PLoS Genetics 07/2014; 10(7):e1004516. · 8.52 Impact Factor
  • Source
    [Show abstract] [Hide abstract]
    ABSTRACT: Xanthomonas citri subsp. citri (X. citri) is the causative agent of the citrus canker, a disease that affects several citrus plants in Brazil and across the world. Although many studies have demonstrated the importance of genes for infection and pathogenesis in this bacterium, there are no data related to phosphate uptake and assimilation pathways. To identify the proteins that are involved in the phosphate response, we performed a proteomic analysis of X. citri extracts after growth in three culture media with different phosphate concentrations. Using mass spectrometry and bioinformatics analysis, we showed that X. citri conserved orthologous genes from Pho regulon in Escherichia coli, including the two-component system PhoR/PhoB, ATP binding cassette (ABC transporter) Pst for phosphate uptake, and the alkaline phosphatase PhoA. Analysis performed under phosphate starvation provided evidence of the relevance of the Pst system for phosphate uptake, as well as both periplasmic binding proteins, PhoX and PstS, were formed in high abundance. The results from this study are the first evidence of the Pho regulon activation in X. citri and bring new insights for studies related to the bacterial metabolism and physiology. Biological Significance Using proteomics and bioinformatics analysis we showed for the first time that the phytopathogenic bacterium Xathomonas citri conserves a set of proteins that belong to the Pho regulon, which are induced during phosphate starvation. The most relevant in terms of conservation and up-regulation were the periplasmic-binding proteins PstS and PhoX from the ABC transporter PstSBAC for phosphate, the two-component system composed by PhoR/PhoB and the alkaline phosphatase PhoA.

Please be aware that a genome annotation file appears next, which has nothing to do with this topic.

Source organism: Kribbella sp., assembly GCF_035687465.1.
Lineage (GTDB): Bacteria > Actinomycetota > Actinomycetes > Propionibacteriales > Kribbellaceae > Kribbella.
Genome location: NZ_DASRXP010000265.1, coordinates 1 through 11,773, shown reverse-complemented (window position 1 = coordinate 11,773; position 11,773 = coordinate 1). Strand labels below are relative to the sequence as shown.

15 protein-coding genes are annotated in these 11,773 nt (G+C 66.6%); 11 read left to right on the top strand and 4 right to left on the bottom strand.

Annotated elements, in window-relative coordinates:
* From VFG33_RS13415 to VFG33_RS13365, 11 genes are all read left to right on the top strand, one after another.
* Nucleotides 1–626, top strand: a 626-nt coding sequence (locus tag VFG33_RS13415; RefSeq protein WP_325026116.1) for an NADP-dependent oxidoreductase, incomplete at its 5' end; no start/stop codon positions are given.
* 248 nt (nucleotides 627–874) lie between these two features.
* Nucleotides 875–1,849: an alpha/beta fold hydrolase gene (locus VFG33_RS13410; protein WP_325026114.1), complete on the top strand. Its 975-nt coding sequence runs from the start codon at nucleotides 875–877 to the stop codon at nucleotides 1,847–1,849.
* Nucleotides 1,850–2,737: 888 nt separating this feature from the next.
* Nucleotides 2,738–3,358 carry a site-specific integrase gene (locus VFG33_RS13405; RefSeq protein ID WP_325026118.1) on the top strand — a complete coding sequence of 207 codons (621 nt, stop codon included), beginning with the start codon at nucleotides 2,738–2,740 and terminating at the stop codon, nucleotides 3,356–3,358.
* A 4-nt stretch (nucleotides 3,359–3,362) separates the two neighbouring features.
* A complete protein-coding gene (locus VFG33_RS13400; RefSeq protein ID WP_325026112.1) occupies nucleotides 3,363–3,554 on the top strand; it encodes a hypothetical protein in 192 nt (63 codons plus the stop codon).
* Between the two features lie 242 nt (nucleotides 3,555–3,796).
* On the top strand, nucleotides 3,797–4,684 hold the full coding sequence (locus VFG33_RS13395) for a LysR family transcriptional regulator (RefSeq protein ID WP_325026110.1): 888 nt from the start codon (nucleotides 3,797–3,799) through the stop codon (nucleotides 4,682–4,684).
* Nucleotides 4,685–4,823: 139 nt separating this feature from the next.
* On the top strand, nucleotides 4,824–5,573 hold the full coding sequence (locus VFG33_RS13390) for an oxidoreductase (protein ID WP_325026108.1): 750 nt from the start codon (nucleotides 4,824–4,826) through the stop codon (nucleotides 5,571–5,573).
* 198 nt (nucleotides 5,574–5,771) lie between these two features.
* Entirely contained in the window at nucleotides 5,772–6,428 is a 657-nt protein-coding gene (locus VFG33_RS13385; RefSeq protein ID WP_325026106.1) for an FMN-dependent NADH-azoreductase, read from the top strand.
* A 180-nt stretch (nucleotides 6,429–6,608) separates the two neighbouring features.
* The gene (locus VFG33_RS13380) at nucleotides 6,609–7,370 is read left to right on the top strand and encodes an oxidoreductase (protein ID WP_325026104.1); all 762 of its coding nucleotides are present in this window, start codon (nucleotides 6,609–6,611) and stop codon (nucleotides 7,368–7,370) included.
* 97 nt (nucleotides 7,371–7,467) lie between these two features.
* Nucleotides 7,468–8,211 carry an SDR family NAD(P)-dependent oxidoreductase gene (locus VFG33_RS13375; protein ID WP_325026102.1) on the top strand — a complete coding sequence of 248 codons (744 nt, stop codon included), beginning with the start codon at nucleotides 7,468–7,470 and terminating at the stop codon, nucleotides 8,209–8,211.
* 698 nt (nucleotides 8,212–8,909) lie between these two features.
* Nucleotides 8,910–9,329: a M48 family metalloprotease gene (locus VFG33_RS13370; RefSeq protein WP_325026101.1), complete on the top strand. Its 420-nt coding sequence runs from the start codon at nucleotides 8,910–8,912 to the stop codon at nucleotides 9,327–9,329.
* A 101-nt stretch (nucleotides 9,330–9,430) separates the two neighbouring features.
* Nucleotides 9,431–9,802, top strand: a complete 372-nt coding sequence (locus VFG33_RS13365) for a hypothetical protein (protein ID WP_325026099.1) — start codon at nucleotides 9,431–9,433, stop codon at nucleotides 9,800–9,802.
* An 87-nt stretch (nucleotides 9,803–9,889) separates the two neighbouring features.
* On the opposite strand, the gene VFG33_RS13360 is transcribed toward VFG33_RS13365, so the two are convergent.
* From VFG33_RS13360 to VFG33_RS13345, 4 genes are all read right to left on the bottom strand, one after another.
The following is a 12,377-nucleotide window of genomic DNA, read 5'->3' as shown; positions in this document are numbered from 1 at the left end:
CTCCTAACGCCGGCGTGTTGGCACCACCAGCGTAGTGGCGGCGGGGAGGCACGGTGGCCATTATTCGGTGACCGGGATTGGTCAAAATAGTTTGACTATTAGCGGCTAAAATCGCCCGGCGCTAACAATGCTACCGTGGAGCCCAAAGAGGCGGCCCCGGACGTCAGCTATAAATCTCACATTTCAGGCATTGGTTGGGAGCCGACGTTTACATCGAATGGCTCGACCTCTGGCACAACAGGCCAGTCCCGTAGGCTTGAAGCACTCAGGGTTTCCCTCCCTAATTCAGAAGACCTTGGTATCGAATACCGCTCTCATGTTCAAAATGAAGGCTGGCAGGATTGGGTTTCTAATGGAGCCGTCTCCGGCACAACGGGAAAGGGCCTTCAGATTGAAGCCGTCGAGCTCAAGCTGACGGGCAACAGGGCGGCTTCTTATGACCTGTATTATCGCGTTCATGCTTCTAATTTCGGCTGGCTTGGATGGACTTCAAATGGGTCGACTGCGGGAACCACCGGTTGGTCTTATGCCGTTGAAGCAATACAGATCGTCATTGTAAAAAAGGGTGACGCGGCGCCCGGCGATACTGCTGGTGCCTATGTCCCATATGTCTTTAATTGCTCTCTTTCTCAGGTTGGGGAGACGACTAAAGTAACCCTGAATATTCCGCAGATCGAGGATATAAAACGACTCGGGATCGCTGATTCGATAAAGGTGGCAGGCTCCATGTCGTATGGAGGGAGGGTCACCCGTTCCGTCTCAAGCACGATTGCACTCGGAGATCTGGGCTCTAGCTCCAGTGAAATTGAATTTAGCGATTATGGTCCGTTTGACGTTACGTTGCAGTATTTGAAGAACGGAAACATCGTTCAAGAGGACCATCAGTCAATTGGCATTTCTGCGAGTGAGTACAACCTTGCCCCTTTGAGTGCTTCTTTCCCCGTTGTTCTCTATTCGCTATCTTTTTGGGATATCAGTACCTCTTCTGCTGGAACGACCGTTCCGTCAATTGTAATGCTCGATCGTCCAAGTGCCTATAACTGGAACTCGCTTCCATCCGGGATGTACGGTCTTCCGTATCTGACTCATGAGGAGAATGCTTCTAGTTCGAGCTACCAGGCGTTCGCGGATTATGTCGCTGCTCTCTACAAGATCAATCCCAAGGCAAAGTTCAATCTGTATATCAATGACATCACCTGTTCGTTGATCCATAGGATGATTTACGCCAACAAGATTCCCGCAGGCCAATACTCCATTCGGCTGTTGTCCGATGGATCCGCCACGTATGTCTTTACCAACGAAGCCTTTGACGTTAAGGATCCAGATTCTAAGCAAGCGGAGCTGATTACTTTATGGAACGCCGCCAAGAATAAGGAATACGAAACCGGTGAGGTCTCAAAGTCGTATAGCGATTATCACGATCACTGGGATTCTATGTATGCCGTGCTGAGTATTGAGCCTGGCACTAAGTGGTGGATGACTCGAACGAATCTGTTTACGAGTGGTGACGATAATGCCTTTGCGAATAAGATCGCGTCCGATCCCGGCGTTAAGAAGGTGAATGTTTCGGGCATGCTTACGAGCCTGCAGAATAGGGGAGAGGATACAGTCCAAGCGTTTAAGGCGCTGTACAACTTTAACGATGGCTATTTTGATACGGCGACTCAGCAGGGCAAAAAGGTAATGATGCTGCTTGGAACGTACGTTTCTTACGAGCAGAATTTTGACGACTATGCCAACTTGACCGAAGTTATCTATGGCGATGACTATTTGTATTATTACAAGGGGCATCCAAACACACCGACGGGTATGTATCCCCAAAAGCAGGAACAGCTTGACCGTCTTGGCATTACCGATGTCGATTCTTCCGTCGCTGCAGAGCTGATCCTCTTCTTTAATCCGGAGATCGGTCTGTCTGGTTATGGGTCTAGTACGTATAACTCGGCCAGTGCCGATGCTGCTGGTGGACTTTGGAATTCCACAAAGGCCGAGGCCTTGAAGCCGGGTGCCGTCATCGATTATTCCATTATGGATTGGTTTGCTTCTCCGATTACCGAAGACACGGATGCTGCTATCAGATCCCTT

Journal of Proteomics 05/2014; · 4.09 Impact Factor
  • [Show abstract] [Hide abstract]
    ABSTRACT: In this study, we are interested in comparing the protein profiles of acid-shocked and control cells of S. mutans isolated from Korean children with caries. The results of 2D gel electrophoresis showed that twelve proteins are up-regulated when the cells were grown under 20 mM lactic acid stress in the exponential phase. Up-proteins under acid stress were estimated a major key of the survival and proliferation of S. mutans in low pH environments. These proteins are estimated generally associated with three biochemical pathways: glycolysis, alternative acid production and branched-chain amino acid biosynthesis.
    Journal of the Korea Academia-Industrial cooperation Society. 01/2009; 10(7).


1 Download
Available from